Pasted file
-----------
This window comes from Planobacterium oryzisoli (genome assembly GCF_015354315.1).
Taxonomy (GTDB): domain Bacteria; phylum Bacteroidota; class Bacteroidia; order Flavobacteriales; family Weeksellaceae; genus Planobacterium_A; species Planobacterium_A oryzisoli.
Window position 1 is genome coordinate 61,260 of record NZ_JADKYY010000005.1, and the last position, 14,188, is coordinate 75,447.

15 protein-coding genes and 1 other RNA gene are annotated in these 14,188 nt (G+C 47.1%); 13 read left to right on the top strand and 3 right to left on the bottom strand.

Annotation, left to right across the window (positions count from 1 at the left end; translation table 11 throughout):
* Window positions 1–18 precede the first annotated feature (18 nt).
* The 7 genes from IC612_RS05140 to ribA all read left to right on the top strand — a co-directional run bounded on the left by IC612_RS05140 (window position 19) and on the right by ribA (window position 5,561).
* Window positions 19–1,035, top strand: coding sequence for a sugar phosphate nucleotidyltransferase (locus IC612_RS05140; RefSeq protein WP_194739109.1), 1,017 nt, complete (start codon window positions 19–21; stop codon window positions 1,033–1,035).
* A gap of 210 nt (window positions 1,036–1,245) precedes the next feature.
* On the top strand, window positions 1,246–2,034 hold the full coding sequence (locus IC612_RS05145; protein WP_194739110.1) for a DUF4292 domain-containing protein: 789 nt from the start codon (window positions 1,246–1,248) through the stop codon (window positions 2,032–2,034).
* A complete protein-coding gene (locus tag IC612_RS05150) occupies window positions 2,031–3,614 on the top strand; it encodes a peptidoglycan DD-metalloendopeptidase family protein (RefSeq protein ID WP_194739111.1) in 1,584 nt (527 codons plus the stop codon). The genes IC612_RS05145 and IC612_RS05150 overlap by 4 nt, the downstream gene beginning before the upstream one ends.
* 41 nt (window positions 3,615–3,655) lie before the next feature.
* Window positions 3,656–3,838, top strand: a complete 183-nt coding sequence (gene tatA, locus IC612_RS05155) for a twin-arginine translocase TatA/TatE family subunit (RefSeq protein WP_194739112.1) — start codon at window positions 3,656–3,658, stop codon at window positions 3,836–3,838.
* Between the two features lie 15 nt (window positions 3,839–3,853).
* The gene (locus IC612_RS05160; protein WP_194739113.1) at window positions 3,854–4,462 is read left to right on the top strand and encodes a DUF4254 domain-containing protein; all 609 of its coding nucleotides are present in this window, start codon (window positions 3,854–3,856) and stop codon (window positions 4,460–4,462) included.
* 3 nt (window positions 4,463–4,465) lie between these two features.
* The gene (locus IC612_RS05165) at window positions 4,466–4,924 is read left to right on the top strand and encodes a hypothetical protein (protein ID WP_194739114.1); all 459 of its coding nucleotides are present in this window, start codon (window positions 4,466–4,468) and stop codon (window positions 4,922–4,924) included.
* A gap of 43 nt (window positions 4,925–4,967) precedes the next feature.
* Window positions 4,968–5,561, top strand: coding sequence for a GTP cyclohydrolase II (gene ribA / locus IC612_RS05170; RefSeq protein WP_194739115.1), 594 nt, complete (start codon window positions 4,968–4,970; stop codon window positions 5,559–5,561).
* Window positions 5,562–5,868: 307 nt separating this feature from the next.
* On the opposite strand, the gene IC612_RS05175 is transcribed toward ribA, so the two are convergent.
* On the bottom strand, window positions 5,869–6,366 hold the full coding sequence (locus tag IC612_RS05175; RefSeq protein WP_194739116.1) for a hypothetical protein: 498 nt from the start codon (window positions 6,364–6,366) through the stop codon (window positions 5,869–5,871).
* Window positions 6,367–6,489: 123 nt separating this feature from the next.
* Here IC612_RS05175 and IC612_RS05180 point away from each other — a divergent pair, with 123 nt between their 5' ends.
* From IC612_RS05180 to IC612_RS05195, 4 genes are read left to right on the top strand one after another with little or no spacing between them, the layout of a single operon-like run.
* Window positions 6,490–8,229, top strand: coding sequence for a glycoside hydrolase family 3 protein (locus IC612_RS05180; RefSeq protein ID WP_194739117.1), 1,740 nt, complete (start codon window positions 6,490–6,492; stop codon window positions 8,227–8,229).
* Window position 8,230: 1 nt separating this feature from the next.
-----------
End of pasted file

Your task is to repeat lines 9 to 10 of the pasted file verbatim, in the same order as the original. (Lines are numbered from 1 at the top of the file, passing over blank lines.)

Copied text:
* A gap of 210 nt (window positions 1,036–1,245) precedes the next feature.
* On the top strand, window positions 1,246–2,034 hold the full coding sequence (locus IC612_RS05145; protein WP_194739110.1) for a DUF4292 domain-containing protein: 789 nt from the start codon (window positions 1,246–1,248) through the stop codon (window positions 2,032–2,034).